Tomato and Chorizo Salad

Ok, so Jamie Oliver would have to be my favourite celebrity chef. I just love his style of cooking and the joy he brings to every recipe. His focus on making cooking easily accessible, fun, affordable and enjoyable is fabulous and I just enjoy so many of his recipes. I know that he is not technically considered to be a chef or cook that follows Paleo food principles, but so many of his recipes are easily adaptable and so many others are already Paleo – protein and fresh produce.

A while ago I was watching his Jamie Does season on DVD and his episode in Spain showed one recipe that really appealed. In fact, it’s a bit hard to say why it appealed so much, because I’m not normally a fan of tomatoes in the first place, but I do like experimenting and I am willing to try something new. It must have been the actual recipe and the fresh herb flavour combination that captured me. Anyway, my husband was also half watching this show with me and this recipe appealed to him too – so we purchased the ingredients and made it for lunch the following day after church. We loved it! On subsequent occasions we have made it with our own special tweaks. It’s now something we make about once a month, maybe more. So below is my tweaked version of his recipe. To find the original, either watch the show or purchase his Jamie Does recipe book (you won’t be sorry – so many amazing recipes! – My favorites are the Moroccan recipes).

My take on a Jamie Oliver recipe

My take on a Jamie Oliver recipe

Tomato and Chorizo Salad (my version)

Ingredients:

1 raw chorizo (approximately 225g roughly chopped)
3 large ripe tomatoes roughly chopped
270g cherry tomatoes, halved or quartered depending on their size
sea salt and freshly ground black pepper to taste
1-2 garlic cloves, finely sliced
1 small handful of flat or curly leaf parsley, finely chopped
1 small handful of a mix of basil and oregano, finely chopped
6 button mushrooms, sliced
2 rashers of bacon, diced
olive oil
rice wine vinegar or apple cider vinegar
soft feta, optional

Method:

1. Prepare the tomatoes. As the salad can get very wet, you may prefer to scrape away the inner seed section, and just use the tomato shell, particularly for the large tomatoes. Place into a large bowl.

2. Finely chop all the herbs and add to the bowl and then sprinkle with salt and pepper to taste. Add a generous slosh of olive oil and a smaller swig of vinegar to the bowl and mix well, then set aside.

3. Prepare the chorizo, bacon, garlic and mushrooms for cooking.

4. In a large frying pan, add a good slosh of olive oil, enough to cook in. Once the pan and oil have heated, add the chorizo and bacon, cook for a few minutes, then add the mushrooms. As the mushrooms start to take on the colour and aroma of being cooked, add the finely sliced garlic for the last 1 minute of cooking. The garlic is to go golden in colour and no further.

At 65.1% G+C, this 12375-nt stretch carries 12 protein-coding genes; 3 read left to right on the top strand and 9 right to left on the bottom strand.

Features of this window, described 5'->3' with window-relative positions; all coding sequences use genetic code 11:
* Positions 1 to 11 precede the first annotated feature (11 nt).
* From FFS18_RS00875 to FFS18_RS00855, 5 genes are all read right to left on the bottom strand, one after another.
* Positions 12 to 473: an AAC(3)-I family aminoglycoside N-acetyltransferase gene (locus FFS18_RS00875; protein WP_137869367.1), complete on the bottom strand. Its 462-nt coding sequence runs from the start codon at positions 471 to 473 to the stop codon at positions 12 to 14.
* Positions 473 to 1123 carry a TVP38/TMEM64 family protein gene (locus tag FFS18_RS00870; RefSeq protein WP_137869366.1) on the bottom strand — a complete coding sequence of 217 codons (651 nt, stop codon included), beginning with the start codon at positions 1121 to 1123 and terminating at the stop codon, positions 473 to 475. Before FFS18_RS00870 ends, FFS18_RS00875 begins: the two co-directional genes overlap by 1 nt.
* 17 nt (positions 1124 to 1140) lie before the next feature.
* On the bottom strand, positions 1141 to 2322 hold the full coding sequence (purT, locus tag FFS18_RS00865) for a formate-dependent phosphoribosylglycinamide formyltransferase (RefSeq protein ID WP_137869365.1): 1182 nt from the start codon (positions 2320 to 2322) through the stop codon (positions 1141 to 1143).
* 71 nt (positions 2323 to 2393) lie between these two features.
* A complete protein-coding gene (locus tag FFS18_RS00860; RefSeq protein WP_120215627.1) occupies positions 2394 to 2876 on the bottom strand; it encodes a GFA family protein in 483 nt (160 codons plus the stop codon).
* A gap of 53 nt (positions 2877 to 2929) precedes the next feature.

5. Add a last swig of the vinegar to the frying pan to cool down the cooking and remove from the stove top.

6. Add the frying pan ingredients to the bowl of tomatoes and herbs and toss well. Serve in bowls and add the optional feta cheese if you choose. Enjoy immediately.

This recipe does not keep and should be eaten directly. Serves two as a full meal and four as a side dish.

Occasionally, if we a super hungry and want this to be more substantial a meal, we will reheat some cooked chicken thighs or left over roast meat (any variety) to add to the salad.

Enjoy and if you make it, let me know what you think šŸ™‚

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Apricot Balls

Oh these were my favourites growing up! I loved eating them and would always eat way too many. Unfortunately this year, with my husband eating all my Lemon slice and my need to make more, IĀ still had en extra 1/2 tin of condensed milk to use. So I had to improvise. Rather than use biscuit crumbs in the Apricot Balls, I used almond meal instead. So these turned out denser and even a little sweeter than I remember, but oh so yummy. Even my Dad approved (and he’s fussy)! So here goes…

Apricot Balls

Using the almond meal makes them denser - not so easy to eat too many of them :)

Using the almond meal makes them denser – not so easy to eat too many of them šŸ™‚

This made roughly 16 1.5-1.5-inch balls

Ingredients

1 1/2 cups desiccated coconut
1 cup almond meal
1/2 tin condensed milk
20-ish dried apricots finely diced
extra coconut for rolling the balls in

Method

1. Measure all the dry ingredients into a fairly large bowl.
2. Dice the apricots as you desire, super fine and or a little chunky šŸ™‚
3. Pour in the condensed milk and mix well. If the mix appears too wet add a little more almond meal and/or desiccated coconut. If too dry, add a little more condensed milk if you have it or a little melted butter.
4. Using a teaspoon, measure enough mix to allow you to make the apricot balls to your desired size, large like mine or smaller like my Cranberry Lamington Bites.
5. Roll in the extra coconut and then place in a sealed container and store in the fridge. These will last (if not eaten super quick) for at least a week, maybe a little longer.

Enjoy!

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Lemon Slice

Ok, so that I have covered all bases, I will add the other recipes for the foods that I used to fill my Christmas gift boxes.

Lemon Slice

The tangy lemon cuts beautifully through the sweetness of the condensed milk.

The tangy lemon cuts beautifully through the sweetness of the condensed milk.

Ingredients:

200g of gluten free plain tea biscuits
125g melted butter
1/2 tin condensed milk
1 cup desiccated coconut (plus extra to sprinkle on the icing)
grated rind of two lemons

Icing:

2 cups gluten free icing sugar
2-3 Tbs lemon juice

Method: